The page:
The Philippine Reclamation Authority has signed a memorandum of understanding with the City of Manila to pave the way for the establishment of a shipping superhighway across the archipelago involving a network of world-class international ports.
The 50-hectare reclamation in Tondo by Harbour Centre Port Terminal Inc., the sister firm of Mega Harbour Port and Development Inc., the proponent of a similar but a bigger project in Davao City is expected to kick off in the second half of 2017, exactly a year after the signing of the agreement.
According to Mega Harbour chairman Reghis M. Romero II, the MOU entails only a number of documentary requirements for its final review and approval by the board of the National Economic Development Authority before its implementation.
He added that the same process is required of the Davao Coastline and Port Development Project, a joint venture between Davao City and Mega Harbour involving 200 hectares of offshore areas running parallel to the entire shoreline of Poblacion and Agdao districts.
The agreement on the joint-venture project was signed last June 21 by Romero and then Mayor Rodrigo R. Duterte before assuming the presidency.
“Another Mega Harbour project involving the reclamation of initial 85 hectares in Consolacion, Cebu will undergo the same process and complete the Davao-Cebu-Manila port network as the national backbone of this international shipping superhighway,” Romero said, citing the envisioned rise of First-World port cities in the strategic centers of the country’s three mainland regions.
“Satellite ports in selected areas surrounding those three key cities will constitute the port network and help democratize the distribution of national wealth and economic opportunities to the less privileged, thus improving their quality of life,” Romero explained, referring to President Duterte’s commitment to the masses.
“Going by the President’s policy, we will make the fruits of economic development, not just trickle down to the poor, but grow these right where they are,” Romero pointed out.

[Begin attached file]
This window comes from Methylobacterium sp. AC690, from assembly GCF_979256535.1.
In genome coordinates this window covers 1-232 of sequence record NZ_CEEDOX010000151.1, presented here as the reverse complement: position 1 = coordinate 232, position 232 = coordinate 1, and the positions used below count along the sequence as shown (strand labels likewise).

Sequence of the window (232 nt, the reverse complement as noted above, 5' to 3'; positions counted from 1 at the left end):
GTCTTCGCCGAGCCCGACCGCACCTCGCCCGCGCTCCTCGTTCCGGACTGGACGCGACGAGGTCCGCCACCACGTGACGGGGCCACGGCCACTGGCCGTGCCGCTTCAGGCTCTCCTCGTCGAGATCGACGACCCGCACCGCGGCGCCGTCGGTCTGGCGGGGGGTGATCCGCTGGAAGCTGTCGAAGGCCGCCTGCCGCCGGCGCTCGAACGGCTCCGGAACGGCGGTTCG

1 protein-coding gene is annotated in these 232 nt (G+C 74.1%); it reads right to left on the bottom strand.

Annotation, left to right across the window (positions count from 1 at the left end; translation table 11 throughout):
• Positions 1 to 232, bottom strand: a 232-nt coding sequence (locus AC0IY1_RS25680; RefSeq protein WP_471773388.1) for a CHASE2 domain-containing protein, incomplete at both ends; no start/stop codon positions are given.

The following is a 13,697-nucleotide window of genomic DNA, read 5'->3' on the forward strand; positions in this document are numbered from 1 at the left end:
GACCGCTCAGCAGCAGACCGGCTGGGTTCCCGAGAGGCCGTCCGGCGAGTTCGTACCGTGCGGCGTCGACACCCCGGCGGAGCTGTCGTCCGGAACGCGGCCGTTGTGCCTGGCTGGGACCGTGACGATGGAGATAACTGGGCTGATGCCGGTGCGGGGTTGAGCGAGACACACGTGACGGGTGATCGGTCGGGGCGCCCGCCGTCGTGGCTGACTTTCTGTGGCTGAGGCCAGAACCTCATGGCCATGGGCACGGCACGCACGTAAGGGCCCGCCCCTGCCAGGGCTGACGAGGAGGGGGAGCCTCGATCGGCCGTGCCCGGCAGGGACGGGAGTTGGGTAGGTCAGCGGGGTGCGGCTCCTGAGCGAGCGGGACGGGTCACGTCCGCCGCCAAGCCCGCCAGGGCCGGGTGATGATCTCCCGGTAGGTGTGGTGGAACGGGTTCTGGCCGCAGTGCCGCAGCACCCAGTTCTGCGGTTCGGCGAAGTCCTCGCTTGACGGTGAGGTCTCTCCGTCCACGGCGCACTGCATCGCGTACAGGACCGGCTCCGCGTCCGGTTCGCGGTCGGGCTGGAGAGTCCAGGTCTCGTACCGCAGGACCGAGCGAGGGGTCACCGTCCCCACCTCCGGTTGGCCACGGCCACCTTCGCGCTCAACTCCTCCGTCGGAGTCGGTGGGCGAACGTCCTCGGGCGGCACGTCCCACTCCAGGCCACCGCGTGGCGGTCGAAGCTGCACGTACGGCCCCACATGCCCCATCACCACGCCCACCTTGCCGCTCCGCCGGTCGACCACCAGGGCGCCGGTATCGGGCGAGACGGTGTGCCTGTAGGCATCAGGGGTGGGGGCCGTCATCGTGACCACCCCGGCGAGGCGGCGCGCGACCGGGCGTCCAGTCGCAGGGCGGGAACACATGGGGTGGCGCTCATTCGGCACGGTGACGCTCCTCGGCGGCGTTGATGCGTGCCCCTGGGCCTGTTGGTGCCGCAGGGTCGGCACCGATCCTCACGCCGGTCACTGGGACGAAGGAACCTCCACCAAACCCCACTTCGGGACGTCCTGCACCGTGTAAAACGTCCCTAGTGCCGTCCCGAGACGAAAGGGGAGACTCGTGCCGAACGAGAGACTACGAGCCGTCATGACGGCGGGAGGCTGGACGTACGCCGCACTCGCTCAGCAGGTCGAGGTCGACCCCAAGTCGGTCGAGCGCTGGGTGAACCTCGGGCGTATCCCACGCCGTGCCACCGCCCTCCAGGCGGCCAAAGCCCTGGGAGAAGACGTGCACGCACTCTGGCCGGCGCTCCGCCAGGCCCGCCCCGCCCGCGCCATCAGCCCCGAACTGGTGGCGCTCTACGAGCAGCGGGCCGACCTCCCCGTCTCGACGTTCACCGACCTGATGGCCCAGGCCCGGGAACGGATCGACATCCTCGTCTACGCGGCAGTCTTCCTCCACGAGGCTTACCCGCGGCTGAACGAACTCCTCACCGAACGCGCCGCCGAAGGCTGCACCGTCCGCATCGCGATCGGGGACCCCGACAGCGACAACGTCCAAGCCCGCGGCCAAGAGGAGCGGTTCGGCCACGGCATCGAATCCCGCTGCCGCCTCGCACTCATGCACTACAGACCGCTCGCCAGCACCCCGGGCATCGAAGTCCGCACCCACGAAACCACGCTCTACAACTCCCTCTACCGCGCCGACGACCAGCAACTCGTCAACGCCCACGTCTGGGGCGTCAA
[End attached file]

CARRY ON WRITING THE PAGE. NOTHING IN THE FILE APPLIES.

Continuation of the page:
Referring to the social component of the project, Romero said PRA is involving the provision of potable water and power supply, a quality road network, flood control system, sanitation facilities, a green and pollution-free environment and promotion of entrepreneurial activities, among others, for the coastal communities of Poblacion and Agdao districts.
Constituting those communities up to Barangay Bukana are some 3,500 households or around 20,000 people.
Romero said the latest reclamation technology would be used in the Davao project and similar undertakings of Mega Harbour in other parts of the archipelago.
“The technology involves the use of choice marine sands for the reclamation and the clearing and filtration of silts from the site to ensure the stability of the sea bed. The silts, which may contain mud and toxic chemicals from precipitated industrial wastes, will then be dumped into a pit especially built for this purpose. The site where the pit will be constructed will depend on the recommendation of the DENR (Department of Environment and Natural Resources),” the port and infrastructure magnate explained.
Romero said the use of marine sands, instead of filling materials from land, would prevent water displacement that could make sea level rise and cause floods.
“Mega Harbour is also conducting a vulnerability assessment of the critical infrastructure in the surrounding areas so as to make the project’s wholistic design adapt accordingly and effectively,” Romero stressed.
Estimated to cost around P38 billion, the project implementation is expected to kick off in the second half of 2017, exactly a year after the signing of the agreement.
At present, PRA is conducting all the environmental, geological and technical studies required to ensure public safety in every aspect and generate lasting benefits for the public.